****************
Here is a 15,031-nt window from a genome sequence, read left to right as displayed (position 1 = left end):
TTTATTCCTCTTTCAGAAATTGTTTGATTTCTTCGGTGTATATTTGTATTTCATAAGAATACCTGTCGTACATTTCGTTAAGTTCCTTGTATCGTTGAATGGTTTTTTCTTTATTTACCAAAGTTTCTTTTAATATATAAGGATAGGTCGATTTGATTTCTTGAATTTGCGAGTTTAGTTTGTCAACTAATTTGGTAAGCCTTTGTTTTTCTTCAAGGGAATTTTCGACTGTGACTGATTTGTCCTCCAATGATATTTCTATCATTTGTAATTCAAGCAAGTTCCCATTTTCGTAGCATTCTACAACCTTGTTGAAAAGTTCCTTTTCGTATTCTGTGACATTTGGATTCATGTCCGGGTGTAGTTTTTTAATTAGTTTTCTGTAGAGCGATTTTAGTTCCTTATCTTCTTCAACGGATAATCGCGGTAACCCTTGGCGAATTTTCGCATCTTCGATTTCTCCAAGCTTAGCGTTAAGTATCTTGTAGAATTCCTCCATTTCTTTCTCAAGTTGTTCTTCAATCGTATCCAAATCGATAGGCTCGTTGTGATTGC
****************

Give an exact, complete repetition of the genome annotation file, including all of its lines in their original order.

Here is a 15,031-nt window from a genome sequence, read left to right as displayed (position 1 = left end):
TTTATTCCTCTTTCAGAAATTGTTTGATTTCTTCGGTGTATATTTGTATTTCATAAGAATACCTGTCGTACATTTCGTTAAGTTCCTTGTATCGTTGAATGGTTTTTTCTTTATTTACCAAAGTTTCTTTTAATATATAAGGATAGGTCGATTTGATTTCTTGAATTTGCGAGTTTAGTTTGTCAACTAATTTGGTAAGCCTTTGTTTTTCTTCAAGGGAATTTTCGACTGTGACTGATTTGTCCTCCAATGATATTTCTATCATTTGTAATTCAAGCAAGTTCCCATTTTCGTAGCATTCTACAACCTTGTTGAAAAGTTCCTTTTCGTATTCTGTGACATTTGGATTCATGTCCGGGTGTAGTTTTTTAATTAGTTTTCTGTAGAGCGATTTTAGTTCCTTATCTTCTTCAACGGATAATCGCGGTAACCCTTGGCGAATTTTCGCATCTTCGATTTCTCCAAGCTTAGCGTTAAGTATCTTGTAGAATTCCTCCATTTCTTTCTCAAGTTGTTCTTCAATCGTATCCAAATCGATAGGCTCGTTGTGATTGC